Tim Burton’s jury in Cannes didn’t bestow a single honour on Mike Leigh’s latest film, perhaps because the unadorned English realism of this middle-aged, middle-class character piece is scrupulously free of magic, fantasy or surreal whimsy. But while it doesn’t possess the gonzo energy of Lee’s wilder work (such as Naked), Another Year is a mature and modest masterpiece that shows the director at the peak of his powers. The story is about various lost souls who orbit around a happily married and compassionate couple (Jim Broadbent and Ruth Sheen). Chief among them is a lonely single woman (Leslie Manville) with delusions of youth and a knack for venting her depression with manic bouts of chipper rationalization. To quote Pink Floyd, “quiet desperation is the English way,” but throw in a few rapid rounds of alcohol and that despair gets wonderfully talkative. With his note-perfect ensemble, Leigh strikes a lovely balance between dry humour and well-earned pathos.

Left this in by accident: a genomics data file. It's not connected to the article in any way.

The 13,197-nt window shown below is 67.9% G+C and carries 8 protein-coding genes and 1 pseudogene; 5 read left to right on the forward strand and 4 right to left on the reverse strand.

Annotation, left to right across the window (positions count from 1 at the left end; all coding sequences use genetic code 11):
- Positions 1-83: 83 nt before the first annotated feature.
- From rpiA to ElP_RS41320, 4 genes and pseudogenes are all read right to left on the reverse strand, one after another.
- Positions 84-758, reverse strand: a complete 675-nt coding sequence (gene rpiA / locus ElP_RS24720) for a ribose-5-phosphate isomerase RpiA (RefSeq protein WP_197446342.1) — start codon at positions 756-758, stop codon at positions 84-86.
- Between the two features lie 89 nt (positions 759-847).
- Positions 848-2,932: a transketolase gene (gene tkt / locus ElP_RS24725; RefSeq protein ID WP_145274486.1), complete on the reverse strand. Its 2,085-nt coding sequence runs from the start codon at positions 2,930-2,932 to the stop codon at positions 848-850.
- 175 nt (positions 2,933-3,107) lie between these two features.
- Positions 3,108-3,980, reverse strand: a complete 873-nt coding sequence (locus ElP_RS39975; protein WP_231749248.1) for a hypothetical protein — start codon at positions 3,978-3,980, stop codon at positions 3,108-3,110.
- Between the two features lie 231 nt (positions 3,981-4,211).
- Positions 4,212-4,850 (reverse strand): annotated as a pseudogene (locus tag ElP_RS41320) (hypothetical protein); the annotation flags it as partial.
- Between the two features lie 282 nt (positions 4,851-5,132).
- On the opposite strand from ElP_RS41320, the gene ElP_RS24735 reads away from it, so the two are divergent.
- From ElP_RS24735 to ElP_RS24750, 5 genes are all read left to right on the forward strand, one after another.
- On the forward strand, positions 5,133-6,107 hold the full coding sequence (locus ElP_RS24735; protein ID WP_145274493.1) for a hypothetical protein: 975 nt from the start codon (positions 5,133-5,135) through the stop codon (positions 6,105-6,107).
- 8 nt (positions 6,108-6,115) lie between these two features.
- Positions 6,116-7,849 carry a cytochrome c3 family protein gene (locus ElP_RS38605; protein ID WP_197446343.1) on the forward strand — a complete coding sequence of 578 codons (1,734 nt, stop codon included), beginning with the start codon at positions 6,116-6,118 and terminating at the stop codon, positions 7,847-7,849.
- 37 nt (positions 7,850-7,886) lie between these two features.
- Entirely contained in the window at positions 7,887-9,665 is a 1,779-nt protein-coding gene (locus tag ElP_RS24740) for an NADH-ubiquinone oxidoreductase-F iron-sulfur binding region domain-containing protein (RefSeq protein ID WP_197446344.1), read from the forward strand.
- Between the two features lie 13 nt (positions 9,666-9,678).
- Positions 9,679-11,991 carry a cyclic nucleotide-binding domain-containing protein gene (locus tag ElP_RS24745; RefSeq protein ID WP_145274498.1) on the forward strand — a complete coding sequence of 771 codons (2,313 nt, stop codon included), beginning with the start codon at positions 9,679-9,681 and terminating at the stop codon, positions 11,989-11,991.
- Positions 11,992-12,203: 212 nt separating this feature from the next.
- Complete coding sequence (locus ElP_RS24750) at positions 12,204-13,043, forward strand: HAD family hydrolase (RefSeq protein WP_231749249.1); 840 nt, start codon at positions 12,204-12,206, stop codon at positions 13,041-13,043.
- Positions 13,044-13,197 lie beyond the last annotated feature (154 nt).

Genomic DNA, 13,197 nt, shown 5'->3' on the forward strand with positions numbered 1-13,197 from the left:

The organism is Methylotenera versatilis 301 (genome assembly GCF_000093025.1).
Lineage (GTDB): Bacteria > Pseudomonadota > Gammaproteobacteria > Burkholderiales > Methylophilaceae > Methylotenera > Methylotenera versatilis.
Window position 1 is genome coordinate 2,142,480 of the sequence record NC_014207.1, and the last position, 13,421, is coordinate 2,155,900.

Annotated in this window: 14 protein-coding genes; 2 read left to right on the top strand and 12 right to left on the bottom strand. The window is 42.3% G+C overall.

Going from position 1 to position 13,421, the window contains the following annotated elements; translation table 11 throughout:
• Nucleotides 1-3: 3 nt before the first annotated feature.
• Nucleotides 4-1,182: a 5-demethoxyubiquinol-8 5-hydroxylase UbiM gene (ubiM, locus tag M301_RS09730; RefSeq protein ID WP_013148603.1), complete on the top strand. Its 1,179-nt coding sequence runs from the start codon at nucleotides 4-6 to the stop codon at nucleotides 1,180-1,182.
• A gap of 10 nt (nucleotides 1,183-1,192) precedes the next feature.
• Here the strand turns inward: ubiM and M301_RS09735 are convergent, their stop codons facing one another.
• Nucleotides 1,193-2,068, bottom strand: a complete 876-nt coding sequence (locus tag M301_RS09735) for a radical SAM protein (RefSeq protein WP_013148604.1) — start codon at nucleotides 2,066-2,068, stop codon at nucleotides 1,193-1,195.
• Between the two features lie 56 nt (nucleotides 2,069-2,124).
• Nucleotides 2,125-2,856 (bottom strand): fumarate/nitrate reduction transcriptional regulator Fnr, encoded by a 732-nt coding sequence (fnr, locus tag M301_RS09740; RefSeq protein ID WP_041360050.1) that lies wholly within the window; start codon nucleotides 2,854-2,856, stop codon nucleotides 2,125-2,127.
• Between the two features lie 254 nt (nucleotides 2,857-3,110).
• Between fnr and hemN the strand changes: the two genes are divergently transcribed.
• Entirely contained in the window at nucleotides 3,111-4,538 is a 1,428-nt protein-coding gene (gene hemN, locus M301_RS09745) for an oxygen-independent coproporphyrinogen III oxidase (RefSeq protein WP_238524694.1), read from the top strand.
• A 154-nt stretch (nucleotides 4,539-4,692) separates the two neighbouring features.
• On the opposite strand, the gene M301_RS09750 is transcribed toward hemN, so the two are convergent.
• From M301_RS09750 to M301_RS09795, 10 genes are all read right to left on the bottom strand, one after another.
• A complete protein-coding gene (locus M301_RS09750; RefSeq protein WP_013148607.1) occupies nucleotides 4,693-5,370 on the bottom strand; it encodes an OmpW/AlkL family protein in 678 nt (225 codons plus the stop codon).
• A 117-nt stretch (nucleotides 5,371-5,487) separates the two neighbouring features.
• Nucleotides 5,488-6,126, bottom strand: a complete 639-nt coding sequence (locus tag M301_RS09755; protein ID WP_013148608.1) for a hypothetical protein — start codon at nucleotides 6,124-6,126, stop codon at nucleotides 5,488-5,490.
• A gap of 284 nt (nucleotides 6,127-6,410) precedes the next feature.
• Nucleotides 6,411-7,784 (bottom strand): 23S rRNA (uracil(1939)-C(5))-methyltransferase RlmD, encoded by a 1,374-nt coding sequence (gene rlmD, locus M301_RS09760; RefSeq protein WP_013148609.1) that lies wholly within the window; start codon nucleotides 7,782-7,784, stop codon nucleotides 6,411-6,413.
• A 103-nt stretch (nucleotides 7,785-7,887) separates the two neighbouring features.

Another Year premieres at TIFF Sept. 13 with an additional screening Sept. 14